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7 Tips for Filmmakers On How to Get Their Project Out into the World from WGAE’s ‘Digital Discourse’ Panel

7 Tips for Filmmakers On How to Get Their Project Out into the World from WGAE's 'Digital Discourse' Panel

The greatest challenge for an independent filmmaker has historically been finding distribution. But now that distribution is as easy as uploading a video to YouTube, the new challenge is finding an audience amidst so much competition. In partnership with ScreenCraft and Hello World and NoFilmSchool.com, last night Writers Guild of America, East addressed these issues and more in “Digital Discourse: the Future of Media Distribution & Content Creation,” a panel which covered changes in content distribution and ways that new content-creation platforms are shaping the entertainment industry.

Panelists included Erica Anderson, CMO, Seed&Spark, Adam Neuhaus, Creative Producer, @radical.media, Erick Opeka, SVP, Digital Distribution, Cinedigm, Marc Schiller, founder of BOND 360 and Amy Singer, Strategic Partner Manager of YouTube. The panel was moderated by NoFilmSchool.com founder Ryan Koo, who is also a filmmaker.

Here are 7 Tips for Filmmakers:

1. Build community.

“It used to be that content was king, but now, really, community is king….That 100,000 e-mail list will be gold later on.” — Adam Neuhaus

“The most effective strategy is when you start a project, share immediately and create a community around you…You shouldn’t market your film early, but you should create a community around your work early.” — Marc Schiller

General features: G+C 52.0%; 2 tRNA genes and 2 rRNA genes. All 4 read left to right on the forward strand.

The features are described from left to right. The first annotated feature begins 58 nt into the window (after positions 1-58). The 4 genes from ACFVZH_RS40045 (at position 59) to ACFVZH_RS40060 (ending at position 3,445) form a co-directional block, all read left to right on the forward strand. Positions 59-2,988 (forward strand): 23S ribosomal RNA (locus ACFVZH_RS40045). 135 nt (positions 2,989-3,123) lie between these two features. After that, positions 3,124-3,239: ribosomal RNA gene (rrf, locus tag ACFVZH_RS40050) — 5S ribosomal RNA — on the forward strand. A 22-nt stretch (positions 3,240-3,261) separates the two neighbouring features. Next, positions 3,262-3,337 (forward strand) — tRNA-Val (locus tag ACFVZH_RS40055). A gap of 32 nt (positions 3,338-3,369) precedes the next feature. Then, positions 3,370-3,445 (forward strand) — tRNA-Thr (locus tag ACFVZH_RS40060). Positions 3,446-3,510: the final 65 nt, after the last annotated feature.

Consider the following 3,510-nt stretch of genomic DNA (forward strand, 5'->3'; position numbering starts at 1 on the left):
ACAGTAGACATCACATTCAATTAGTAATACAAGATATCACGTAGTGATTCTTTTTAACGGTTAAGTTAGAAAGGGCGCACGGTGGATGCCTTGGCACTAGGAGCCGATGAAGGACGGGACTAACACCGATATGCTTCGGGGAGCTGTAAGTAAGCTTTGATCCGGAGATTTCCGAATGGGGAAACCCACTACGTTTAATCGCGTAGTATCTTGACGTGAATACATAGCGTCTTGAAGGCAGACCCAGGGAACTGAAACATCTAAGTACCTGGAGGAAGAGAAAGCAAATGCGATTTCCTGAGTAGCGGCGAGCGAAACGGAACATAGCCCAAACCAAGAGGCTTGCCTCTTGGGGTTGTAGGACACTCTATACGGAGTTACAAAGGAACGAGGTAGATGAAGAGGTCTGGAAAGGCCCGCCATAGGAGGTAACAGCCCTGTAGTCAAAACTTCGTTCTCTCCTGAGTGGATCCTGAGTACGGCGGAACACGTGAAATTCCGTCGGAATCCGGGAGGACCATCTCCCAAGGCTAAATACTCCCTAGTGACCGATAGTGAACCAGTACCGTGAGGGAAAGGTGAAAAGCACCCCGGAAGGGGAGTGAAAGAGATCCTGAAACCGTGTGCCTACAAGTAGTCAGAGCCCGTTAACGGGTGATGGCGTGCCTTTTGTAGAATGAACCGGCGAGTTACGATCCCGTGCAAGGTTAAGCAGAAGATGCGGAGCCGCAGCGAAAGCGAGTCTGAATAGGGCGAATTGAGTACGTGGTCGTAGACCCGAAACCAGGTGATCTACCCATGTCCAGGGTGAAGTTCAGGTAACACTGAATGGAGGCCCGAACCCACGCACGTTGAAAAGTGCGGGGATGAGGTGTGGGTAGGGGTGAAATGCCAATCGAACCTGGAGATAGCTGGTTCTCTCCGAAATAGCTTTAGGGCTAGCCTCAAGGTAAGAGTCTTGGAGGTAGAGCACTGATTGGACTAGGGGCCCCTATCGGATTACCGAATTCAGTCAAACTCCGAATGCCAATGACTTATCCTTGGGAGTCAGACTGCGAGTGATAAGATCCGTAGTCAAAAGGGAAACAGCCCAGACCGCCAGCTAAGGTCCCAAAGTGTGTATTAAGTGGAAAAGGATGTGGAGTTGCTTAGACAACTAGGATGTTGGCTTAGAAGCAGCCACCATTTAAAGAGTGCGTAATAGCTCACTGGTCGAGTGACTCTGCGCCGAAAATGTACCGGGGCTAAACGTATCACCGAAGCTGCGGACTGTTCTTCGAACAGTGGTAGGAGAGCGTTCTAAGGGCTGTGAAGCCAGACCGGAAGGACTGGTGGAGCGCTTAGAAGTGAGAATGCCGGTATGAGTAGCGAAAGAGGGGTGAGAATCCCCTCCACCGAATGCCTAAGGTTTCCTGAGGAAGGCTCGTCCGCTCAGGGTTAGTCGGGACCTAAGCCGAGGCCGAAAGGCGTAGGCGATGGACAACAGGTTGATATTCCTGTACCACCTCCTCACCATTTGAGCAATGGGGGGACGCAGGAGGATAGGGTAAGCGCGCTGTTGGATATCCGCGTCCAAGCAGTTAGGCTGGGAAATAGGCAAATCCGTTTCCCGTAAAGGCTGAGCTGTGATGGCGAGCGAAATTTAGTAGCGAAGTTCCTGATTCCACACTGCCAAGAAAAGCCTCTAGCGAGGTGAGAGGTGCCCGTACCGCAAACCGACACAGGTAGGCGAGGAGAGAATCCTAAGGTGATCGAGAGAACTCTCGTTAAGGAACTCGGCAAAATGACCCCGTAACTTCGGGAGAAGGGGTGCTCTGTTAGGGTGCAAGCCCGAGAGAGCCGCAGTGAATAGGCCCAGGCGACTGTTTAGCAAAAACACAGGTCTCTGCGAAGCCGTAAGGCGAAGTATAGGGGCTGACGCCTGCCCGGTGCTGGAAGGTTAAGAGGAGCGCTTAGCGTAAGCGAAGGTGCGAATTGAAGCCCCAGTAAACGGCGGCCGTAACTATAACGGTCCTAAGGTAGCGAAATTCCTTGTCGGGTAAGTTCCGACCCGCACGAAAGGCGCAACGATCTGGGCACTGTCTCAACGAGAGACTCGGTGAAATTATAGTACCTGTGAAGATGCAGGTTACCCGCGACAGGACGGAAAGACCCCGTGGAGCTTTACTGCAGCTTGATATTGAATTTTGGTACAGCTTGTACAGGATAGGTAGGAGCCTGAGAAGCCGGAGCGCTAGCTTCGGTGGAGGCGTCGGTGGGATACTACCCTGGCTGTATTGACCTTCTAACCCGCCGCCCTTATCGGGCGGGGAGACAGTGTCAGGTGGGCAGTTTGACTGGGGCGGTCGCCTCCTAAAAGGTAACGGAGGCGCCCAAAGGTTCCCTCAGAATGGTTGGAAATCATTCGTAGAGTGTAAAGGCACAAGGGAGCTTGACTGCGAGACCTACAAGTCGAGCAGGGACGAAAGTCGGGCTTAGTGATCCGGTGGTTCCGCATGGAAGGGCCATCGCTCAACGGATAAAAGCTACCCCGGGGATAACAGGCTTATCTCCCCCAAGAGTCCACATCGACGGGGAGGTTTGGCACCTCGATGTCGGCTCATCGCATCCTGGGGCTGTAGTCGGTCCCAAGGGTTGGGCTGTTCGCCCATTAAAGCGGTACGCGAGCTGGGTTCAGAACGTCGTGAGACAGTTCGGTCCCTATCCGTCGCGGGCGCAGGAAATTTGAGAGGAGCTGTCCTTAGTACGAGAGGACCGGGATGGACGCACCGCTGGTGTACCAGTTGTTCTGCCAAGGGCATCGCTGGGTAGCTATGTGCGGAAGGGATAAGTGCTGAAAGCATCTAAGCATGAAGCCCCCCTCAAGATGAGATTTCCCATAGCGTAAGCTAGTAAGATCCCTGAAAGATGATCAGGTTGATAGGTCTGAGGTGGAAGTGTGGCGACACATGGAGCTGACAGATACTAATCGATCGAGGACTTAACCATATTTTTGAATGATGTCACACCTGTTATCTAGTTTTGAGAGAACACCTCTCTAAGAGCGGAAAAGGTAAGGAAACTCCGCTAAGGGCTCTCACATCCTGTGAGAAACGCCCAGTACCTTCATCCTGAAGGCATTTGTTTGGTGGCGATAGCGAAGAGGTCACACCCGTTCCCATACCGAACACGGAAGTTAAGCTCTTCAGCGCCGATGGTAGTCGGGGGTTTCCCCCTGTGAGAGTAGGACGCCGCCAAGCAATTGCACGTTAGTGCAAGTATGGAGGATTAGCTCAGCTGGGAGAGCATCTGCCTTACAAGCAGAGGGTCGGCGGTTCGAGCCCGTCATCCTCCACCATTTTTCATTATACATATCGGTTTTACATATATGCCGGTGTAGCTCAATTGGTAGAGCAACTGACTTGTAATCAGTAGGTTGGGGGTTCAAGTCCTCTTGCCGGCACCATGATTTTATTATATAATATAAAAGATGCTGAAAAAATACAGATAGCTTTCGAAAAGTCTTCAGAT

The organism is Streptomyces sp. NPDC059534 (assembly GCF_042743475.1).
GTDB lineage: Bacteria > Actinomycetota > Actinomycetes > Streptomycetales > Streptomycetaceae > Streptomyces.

“As a creator who is building a brand, you need to try hard to engage your user base. Bring them into the fold.” — Amy Singer

“Organize your contacts! Take the time to put all those separate entities in groups to target.” — Ryan Koo

‘Find out from an early stage who are the people that will be your
audience & what matters to them – by asking them directly.” — Erica Anderson

2. Express yourself.

“The more you feel the freedom of expressing yourself, the more (social media) doesn’t feel like a job.” — Marc Schiller

3. Create exclusive content.

“It’s critical to build a list of assets that you can use in the build-up to market, but leave some of your aces in the hole…Let your distribution partner give something exclusive to each outlet.” — Erick Opeka

“If you find the voice of the film, it’s unlimited the amount of ephemera you can create.” — Marc Schiller

4. Don’t be afraid to ask for help and/or crowdfund.

“We don’t view crowdfunding as a a necessary evil, but really as a tool to engage your audience…. and build community…Our crowdfunding site is listed like a wedding registry so you can ask for what you need.” — Erica Anderson

“Use your network. Unless you use your network it doesn’t mean anything.” — Adam Neuhaus

“About 80-90% of the films I work on have had crowdfunding campaigns. That will only grow.” — Marc Schiller

“Crowdfunding s a sign of engagement that we look at when considering films in an extremely competitive distribution environment.” — Erick Opeka

5. Use Analytics to understand your audience.

“Start to understand the demographics around your video….YouTube has an audience retention tool so you can see when the audience leaves.” — Amy Singer

“I bookmark every service that’s selling content online. You’ll start to see patterns of different kinds of content that rise to the top.” — Erick Opeka

6. Sometimes, it’s okay to give it away for free.

“I released a short film (“Amateur”) about one of my secondary
characters in my film (“Manchild”) in order to build the brand.” — Ryan

7. Market Yourself.

“Partner with an organization related to the topic (of your film) and start there.” — Ryan Koo

“We didn’t spend $1 on marketing “Thinker.” We just rolled up our sleeves and sent a thousand emails to bloggers— Adam Neuhaus

“There’s a real power of DIY and grassroots campaigns. You have much more power than you think.” — Marc Schiller

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